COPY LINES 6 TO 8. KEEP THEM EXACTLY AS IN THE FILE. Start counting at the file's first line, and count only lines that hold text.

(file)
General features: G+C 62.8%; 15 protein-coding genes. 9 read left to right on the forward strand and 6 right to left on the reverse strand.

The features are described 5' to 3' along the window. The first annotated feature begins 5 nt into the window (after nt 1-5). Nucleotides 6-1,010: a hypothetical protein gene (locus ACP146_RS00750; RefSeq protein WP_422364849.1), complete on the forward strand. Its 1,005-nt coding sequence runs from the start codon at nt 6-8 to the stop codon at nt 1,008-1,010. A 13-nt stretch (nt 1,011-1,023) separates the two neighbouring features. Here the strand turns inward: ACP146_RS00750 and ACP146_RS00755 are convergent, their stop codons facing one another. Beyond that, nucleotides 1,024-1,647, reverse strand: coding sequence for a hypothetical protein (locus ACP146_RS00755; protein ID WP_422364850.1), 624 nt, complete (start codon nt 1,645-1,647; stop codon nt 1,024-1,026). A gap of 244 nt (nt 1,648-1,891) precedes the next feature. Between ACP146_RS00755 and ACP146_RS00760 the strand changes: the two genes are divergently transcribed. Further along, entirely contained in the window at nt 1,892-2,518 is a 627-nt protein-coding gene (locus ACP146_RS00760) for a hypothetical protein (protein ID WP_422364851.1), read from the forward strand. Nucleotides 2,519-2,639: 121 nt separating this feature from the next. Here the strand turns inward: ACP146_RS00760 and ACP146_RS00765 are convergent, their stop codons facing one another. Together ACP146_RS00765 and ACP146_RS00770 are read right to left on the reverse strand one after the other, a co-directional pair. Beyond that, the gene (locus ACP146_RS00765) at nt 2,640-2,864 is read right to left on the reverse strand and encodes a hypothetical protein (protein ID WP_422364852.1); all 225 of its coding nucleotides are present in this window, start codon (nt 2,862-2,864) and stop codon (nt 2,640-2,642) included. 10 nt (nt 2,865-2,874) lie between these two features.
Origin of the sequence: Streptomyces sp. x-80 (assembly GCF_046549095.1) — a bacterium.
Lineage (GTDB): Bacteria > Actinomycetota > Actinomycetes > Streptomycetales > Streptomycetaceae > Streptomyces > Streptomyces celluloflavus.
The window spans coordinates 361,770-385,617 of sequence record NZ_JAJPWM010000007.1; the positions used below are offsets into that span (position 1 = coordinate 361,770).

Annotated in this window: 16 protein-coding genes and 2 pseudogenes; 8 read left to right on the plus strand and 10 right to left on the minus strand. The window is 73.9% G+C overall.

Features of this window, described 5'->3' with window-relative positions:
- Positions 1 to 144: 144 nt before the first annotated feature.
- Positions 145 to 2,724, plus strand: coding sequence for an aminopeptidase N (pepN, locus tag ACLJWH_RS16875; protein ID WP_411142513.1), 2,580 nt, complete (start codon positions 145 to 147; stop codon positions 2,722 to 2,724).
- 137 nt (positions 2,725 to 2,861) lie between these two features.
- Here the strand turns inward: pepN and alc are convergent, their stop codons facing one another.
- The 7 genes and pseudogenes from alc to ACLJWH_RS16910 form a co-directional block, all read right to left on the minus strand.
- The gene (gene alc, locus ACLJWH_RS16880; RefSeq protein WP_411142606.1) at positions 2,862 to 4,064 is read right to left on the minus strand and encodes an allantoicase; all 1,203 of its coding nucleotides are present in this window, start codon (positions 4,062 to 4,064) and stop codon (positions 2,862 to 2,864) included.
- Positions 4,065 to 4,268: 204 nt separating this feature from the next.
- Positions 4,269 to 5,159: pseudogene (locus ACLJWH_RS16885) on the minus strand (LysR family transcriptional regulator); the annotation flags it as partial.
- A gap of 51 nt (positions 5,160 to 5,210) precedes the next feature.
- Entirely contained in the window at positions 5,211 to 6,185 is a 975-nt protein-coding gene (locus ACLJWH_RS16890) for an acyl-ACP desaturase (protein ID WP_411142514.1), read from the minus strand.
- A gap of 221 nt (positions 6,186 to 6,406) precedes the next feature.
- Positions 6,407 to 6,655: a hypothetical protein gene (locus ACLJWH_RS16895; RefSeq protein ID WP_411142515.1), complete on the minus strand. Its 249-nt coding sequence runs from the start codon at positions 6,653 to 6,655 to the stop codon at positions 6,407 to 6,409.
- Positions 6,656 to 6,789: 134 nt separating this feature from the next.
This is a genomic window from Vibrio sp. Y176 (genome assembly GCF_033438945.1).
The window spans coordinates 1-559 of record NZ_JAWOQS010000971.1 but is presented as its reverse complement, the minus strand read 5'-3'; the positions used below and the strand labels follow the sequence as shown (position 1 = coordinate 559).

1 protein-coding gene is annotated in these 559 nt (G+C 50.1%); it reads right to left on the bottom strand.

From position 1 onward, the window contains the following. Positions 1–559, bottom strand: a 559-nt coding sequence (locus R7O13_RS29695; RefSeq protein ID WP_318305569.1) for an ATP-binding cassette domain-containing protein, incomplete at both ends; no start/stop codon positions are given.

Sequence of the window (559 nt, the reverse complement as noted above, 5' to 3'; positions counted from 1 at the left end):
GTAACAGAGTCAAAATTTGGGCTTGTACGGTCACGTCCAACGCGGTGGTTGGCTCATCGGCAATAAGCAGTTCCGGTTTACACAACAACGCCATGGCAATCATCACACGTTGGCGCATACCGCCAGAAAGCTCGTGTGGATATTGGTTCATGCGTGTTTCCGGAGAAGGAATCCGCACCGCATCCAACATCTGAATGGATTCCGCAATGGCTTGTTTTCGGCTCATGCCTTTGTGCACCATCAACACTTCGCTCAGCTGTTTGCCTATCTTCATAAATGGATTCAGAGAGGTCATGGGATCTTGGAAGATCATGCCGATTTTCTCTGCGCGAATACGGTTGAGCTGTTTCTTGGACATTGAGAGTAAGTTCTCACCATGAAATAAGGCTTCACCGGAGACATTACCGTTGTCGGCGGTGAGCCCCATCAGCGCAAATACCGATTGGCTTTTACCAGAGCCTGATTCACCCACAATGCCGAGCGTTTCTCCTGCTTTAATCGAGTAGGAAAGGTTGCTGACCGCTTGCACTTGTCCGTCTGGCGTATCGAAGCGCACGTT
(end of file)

Annotated in this window: 16 protein-coding genes and 2 pseudogenes; 8 read left to right on the plus strand and 10 right to left on the minus strand. The window is 73.9% G+C overall.

Features of this window, described 5'->3' with window-relative positions:
- Positions 1 to 144: 144 nt before the first annotated feature.